Winter Survival in the Great Northwest
Although I live in North Carolina and experience very few bitter winter days, I still remember the great northwest and winter in Omaha, Nebraska. It’s emblazoned on my brain and used to haunt my dreams. You think I exaggerate? Not at all.
I have to admit that a northwest winter is a mixed bag of memories. Waking up to the sight of a crust of sparkling white snow and crisp, cold air brought a certain excitement to my heart. The air seemed so clean and pure, but it froze the hair in my nose each time I breathed it in I worried that my lungs would freeze. The doors on my car were usually frozen shut. An entire process ensued each morning getting them to open again—not to mention the trials and tribulations of scraping ice off the windows. My advice to any Nebraskan is to keep their cars in a heated garage. In those days, we “Flower Children” believed in doing things the natural way like hanging clothes on a line. If you’ve never done this in the winter, you’re in for a real treat. Wet clothes freeze into stiff boards before you can even hang them up. Clipping clothespins to the frozen garments had to be done without gloves and it doesn’t take long before fingers go numb and knuckles become raw. The best thing to do is string a line inside the house—or get in the twenty-first century and use a dryer. Pray that the power doesn’t go out while you’re at it.
But what about the brave pioneers that went out west before there were power grids, central heat and modern machinery? How did they survive winters in the great northwest? And what about the Native Americans who lived on the Great Plains? How did they keep warm? How did people spend their days when blizzards roared and the temperatures dropped below zero?
The more nomadic tribes of Native Americans moved to their winter camps further south where they could enjoy a more moderate climate. The tribes that stayed were well prepared for the harsh rigors of a northwest winter. They wrapped heavy animal skins around the poles of their teepees insulating them from winds and weather. In the center, they built a small fire and covered the floor with thick, furry skins that held in the heat. Of course, they had prepared dried meats and cornmeal during the warm weather to last until spring. As well as gathering wood, they gathered seasoned buffalo chips to use for their fires. Winter was a time to repair and make weapons, baskets and pottery and it was a time to tell the stories passed down from ancestors. All in all, they were quite cozy. They didn’t have to wake up to alarm clocks and crack open frozen car doors.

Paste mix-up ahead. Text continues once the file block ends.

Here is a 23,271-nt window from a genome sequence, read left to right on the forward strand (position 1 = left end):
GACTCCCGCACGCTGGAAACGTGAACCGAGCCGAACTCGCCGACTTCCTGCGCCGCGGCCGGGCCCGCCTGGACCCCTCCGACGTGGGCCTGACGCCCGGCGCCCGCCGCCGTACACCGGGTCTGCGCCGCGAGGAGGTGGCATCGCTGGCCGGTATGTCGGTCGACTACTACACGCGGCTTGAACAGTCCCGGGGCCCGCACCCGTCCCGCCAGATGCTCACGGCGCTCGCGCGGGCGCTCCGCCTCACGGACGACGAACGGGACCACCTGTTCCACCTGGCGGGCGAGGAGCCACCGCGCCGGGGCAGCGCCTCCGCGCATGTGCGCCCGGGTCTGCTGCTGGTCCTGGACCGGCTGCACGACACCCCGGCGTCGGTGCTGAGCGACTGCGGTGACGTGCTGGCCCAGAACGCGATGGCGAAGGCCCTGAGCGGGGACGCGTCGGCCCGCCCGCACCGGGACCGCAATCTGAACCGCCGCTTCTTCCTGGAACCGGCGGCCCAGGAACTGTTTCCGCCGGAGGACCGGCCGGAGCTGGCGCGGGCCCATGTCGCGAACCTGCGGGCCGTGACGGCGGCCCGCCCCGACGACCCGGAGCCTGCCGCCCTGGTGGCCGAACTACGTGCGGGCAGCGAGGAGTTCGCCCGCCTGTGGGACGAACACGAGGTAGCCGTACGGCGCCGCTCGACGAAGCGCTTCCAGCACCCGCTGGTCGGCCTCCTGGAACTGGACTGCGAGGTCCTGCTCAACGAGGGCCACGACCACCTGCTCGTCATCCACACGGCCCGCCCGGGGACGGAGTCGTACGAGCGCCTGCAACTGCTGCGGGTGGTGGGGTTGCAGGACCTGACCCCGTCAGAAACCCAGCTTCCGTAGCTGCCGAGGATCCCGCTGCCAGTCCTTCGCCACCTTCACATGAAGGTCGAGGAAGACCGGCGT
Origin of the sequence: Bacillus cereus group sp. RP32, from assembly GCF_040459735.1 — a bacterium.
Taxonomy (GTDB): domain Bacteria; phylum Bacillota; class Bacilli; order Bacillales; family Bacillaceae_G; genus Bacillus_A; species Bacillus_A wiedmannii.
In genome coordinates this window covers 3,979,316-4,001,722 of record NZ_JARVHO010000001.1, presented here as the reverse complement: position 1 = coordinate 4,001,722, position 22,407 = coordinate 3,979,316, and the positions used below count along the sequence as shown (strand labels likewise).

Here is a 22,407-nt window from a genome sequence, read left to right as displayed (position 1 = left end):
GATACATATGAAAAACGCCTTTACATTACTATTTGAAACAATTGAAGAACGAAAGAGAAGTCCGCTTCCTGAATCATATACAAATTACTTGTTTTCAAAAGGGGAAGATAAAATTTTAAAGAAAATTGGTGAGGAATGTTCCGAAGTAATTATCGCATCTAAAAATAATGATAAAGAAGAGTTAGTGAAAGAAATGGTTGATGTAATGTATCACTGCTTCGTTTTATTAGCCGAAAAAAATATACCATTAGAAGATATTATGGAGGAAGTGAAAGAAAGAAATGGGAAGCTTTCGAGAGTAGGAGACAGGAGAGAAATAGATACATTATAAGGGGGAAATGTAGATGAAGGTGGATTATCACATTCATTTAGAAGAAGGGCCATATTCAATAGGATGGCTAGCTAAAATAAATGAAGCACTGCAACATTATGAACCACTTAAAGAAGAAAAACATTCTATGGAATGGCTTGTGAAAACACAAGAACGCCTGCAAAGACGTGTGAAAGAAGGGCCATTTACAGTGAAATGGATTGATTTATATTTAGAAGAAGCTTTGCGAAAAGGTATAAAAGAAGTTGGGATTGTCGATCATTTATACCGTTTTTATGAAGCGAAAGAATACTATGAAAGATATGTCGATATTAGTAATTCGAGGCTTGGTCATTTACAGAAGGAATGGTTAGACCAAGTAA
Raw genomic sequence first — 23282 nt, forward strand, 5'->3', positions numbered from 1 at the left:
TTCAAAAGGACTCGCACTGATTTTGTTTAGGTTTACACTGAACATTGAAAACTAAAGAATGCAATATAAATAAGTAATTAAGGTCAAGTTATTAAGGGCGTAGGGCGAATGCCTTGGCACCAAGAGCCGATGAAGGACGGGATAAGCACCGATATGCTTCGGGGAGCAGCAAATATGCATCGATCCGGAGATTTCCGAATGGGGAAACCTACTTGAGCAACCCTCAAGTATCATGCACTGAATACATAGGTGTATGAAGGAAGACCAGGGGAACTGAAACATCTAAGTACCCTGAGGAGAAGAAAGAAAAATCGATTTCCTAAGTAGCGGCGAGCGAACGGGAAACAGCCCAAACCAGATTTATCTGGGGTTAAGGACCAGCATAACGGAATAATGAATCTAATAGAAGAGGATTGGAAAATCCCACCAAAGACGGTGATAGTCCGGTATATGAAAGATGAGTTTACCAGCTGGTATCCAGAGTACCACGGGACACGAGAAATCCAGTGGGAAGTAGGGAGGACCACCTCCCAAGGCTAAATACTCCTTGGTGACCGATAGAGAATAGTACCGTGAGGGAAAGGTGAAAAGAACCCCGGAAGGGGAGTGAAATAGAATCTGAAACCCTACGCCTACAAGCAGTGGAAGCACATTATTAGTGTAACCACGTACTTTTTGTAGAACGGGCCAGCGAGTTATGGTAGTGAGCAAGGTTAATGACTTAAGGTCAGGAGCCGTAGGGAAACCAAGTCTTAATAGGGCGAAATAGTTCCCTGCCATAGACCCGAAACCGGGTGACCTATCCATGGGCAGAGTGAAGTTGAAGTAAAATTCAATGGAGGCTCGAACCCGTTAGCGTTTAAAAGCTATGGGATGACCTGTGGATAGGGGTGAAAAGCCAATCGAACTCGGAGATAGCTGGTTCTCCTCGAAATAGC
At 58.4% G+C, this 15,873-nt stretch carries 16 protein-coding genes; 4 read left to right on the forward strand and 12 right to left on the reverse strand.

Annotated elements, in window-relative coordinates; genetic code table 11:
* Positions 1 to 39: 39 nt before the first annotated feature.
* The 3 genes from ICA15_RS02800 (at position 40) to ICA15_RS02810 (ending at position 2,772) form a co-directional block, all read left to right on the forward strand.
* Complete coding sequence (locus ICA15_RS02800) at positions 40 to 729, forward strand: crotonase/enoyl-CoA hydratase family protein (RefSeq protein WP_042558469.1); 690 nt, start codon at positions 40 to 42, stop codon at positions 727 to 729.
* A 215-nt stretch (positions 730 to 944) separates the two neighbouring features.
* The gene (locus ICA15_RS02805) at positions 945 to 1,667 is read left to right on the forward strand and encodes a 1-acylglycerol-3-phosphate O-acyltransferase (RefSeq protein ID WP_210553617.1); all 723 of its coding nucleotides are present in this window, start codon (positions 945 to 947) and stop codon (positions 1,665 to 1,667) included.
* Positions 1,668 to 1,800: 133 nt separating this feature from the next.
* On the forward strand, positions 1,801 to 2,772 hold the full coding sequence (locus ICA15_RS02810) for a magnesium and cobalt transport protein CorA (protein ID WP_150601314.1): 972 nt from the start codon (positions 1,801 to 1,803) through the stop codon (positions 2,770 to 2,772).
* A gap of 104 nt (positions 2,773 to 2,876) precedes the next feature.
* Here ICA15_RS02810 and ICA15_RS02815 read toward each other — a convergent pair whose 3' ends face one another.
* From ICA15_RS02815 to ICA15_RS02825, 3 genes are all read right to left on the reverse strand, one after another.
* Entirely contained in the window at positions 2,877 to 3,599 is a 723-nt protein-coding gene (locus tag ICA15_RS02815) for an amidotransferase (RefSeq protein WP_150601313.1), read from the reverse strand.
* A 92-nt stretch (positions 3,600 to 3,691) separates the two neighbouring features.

The hearty pioneers who moved west had harsh lessons to learn about winterizing in such a harsh environment. There was no time to waste during the warmer months. Hunting and curing meats along with planting crops of vegetables that would last them through the cold winter was essential for survival. A real priority was gathering and cutting enough wood to last. If the heat producing fire died due to the lack of wood, it was game over. Wisely, they built their log cabins small with the fireplace in the center so that the heat was well distributed. Lofts built above the living area helped keep them warm when the fires were banked at night since heat rises. Since they had no glass, the windows were covered with oiled paper or cloth. The light could brighten the interior even though no one could see through the windows. They filled the space between logs with mud that further helped to insulate their homes. Some dwellings were made of dried mud and some were built into the side of a hill that also helped to insulate the living space.
For a short period in my childhood my family lived in a log cabin that had once been a carriage house. It had two huge windows, one upstairs and one downstairs that brightened the entire living space. A fireplace downstairs placed in the center of two long windows made the whole place cozy. Of course, we had modern heating, but I have to say that was the coziest place to live.
I have gratitude that I live in a world of furnaces and electricity and in a state that doesn’t have much in the way of severe winters, but I admire those hearty individuals whose adventuresome spirits took them to a place where their will, strength and intelligence would surely be tested. My hat is off to them and to their contribution to the history of our nation.
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